Recently, my brother asked me for our mother’s potato salad recipe. It was a favorite on holidays, especially Thanksgiving when after having the big meal at 2 p.m. – on the dot – we’d gorge ourselves that night on turkey sandwiches and that beloved potato salad. I never wrote it down, I told him, but gave the list of ingredients I remembered her using. The recipe is just one item on a long list of topics I wish she and I discussed before she passed in 2011; and with her gone, so was our last contact with the generations before us and the stories she carried. What was it like waiting for Dad to come home from the War, knowing when he did, you’d two get married? Did you ever want to go to college? Were you an obedient child, or did you have a wild side? What was it like to get around Brooklyn on the trolley? I wonder about things like that now, and wish we had some of that time back.
Had Honey, Baby, Mine: A Mother and Daughter Talk Life, Death, Love (and Banana Pudding) been out way back then, we just may have. This recently released memoir, so to speak, is the creation of the mother-daughter team of Diane Ladd and Laura Dern. They first appeared together on screen in the 1991 film Rambling Rose and made Hollywood history as the first mother and daughter to be Oscar nominated for their work in the same film. Recently, they both shared the stage at Symphony Space to discuss the creation of the book that they hope starts the family conversations we’d like to have, with those who won’t always be around to share them.
Called a “deeply personal conversation of love, art, ambition, and legacy,” Honey, Baby, Mine came together because of Ladd’s 2018 lung disease diagnosis – something they believed to have been caused from years of pesticide spraying in her California neighborhood and given only months to live. Dern writes, “The doctor gave her a time limit. Six months. Hearing those words, I felt the walls crumbling around me.” Dern took on the role of caretaker, taking the advice of their doctor who said to keep her walking to strengthen the lungs and improve oxygen levels. After noticing how much further Ladd could walk when telling life stories, Dern began recording their conversations. “These walks might be our final moments together,” writes Dern. “The only way I can cope with my fear of her dying is by making sure that we talk about everything and that we leave nothing unsaid.”
It’s now 2023, five years later, and Ladd is still telling her stories.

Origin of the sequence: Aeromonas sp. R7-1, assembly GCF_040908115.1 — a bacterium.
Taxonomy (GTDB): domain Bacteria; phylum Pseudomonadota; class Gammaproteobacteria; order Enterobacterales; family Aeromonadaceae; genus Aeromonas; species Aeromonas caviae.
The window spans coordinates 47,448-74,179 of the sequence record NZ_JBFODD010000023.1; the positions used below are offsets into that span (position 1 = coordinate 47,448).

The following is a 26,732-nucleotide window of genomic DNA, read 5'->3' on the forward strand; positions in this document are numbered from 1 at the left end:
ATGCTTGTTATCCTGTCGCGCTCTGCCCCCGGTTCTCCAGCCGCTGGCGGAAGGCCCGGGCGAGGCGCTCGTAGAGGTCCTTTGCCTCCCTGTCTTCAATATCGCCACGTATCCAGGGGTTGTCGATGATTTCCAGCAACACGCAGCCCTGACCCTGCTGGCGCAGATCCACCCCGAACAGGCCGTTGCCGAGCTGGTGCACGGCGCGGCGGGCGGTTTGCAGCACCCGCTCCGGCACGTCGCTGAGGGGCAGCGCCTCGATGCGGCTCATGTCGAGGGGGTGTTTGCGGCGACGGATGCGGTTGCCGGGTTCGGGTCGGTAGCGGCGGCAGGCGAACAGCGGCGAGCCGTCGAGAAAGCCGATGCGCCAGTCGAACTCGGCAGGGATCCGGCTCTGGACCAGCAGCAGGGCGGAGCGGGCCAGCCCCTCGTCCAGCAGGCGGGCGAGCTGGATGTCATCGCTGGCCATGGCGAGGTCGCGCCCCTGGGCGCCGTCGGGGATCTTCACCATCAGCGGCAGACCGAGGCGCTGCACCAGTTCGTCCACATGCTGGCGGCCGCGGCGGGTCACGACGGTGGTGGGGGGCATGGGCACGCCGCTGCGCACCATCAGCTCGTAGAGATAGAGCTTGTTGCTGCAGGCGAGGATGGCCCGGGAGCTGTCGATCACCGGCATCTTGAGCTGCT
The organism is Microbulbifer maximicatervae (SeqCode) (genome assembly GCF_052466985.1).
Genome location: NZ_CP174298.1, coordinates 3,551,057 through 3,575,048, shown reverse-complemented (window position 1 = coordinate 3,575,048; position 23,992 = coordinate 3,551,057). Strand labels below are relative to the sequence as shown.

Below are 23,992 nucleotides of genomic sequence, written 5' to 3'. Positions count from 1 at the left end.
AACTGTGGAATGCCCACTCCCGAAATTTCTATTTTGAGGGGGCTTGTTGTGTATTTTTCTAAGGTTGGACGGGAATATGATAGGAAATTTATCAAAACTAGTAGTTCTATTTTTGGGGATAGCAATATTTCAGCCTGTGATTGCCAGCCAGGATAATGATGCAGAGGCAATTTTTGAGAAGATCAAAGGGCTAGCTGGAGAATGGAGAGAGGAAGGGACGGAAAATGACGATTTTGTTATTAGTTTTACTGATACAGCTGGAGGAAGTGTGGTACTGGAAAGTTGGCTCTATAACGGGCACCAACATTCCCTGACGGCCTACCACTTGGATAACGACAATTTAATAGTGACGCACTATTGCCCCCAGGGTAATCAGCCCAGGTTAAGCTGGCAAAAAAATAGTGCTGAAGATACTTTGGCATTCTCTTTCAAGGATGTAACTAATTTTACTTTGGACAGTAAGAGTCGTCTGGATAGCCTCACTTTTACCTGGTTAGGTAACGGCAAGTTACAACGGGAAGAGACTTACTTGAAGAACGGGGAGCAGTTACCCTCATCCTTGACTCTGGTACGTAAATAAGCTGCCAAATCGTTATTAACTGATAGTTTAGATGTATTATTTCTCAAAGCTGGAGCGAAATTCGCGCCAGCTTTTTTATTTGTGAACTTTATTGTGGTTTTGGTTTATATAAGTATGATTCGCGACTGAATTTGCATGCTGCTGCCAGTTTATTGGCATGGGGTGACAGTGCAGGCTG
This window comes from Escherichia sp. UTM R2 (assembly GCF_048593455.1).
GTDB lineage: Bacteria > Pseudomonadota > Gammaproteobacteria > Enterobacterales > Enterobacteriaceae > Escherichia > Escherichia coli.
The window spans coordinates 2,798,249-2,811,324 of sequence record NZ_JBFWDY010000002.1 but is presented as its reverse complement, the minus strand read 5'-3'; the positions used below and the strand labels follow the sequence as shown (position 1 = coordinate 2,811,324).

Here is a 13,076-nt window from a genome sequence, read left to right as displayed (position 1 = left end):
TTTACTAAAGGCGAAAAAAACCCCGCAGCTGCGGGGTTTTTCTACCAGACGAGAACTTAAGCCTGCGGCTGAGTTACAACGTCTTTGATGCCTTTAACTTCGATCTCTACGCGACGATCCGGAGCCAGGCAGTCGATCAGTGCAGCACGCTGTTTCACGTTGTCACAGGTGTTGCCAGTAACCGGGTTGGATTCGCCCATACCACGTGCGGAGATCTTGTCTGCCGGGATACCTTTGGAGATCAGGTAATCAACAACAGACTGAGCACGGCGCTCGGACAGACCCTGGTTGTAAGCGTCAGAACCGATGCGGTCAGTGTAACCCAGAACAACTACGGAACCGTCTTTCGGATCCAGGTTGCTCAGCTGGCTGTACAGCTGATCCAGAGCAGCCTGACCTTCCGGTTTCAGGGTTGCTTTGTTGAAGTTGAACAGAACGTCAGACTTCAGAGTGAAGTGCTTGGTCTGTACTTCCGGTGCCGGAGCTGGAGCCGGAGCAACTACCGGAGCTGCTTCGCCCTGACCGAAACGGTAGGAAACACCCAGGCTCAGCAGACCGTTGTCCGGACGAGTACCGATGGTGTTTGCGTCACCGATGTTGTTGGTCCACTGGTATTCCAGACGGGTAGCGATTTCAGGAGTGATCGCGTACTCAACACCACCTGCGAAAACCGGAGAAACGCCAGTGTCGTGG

Moderated by Hugh Jackman, the conversation at Symphony Space was honest, intimate and hilarious, with Ladd recalling her early days in Mississippi, desire to go into show business, and rise to the top as one of the country’s leading actresses of her day, appearing in Wild Angels with Bruce Dern (who she later married), Chinatown (with Jack Nicholson), and Alice Doesn’t Live Here Anymore (directed by Martin Scorsese). In a recent Wall Street Journal interview, Dern spoke about the time when during the filming of Alice, director Scorsese invited the seven-year-old to watch her mom shoot an emotional scene with Ellen Burstyn. From that experience, Dern said to herself, “I want to be part of that thing,” and has gone on to have her own wildly successful career, appearing in two Jurassic Park movies, Wild (playing Reese Witherspoon’s mother), Big Little Lies (with an ensemble that included Nicole Kidman), and the HBO show Enlightened with Ladd, playing, who else, her mother.
As for the book’s title, Ladd is delighted to share that the line comes from an old folk song sung by the workers building the levees along the Mississippi River where she grew up. We’ll go down to the crawdad hole, Honey, baby, mine, was taken from that tune, one that became Dern’s favorite bedtime lullaby, and a family term of affection. Moderator Jackman asked about the book’s subtitle, the mention of banana pudding. Both Ladd and Dern took turns sharing the history of the recipe. “It was my Grandma Mary’s recipe,” remembers Dern and “it cures everything” and went on to rat out her mother, who one time stole a big helping of it and hid under the dining room table to finish it off.
When Dern spoke to friends about the walks with her mother, she was taken by how many wanted to start their own family conversations and she saw the importance of creating this book for readers who’d be encouraged to ask their own questions, even the tough ones, before it’s too late. At the start of Chapter 7, for example, Dern says to Ladd, “I realize that I avoid certain questions because I never want to hurt you and it must be hard to talk about” before asking Ladd about her first child, a daughter, who died tragically at 18 months old. Says Dern, “Is that OK to ask?” Ladd responds with “Of course.” Dern saw these recorded conversations with Ladd as more than a keepsake for her grandchildren but a starting point for families to experience what Dern and Ladd have — “a profound deepening of our relationship.”
Honey, Baby, Mine: A Mother and Daughter Talk Life, Death, Love (and Banana Pudding)
Laura Dern and Diane Ladd
Photos by MJ Hanley-Goff
For more information about Symphony Space, and their upcoming list of impressive live readings, lectures and concerts, visit symphonyspace.org/events.
Symphony Space is located at Broadway and 95th Street.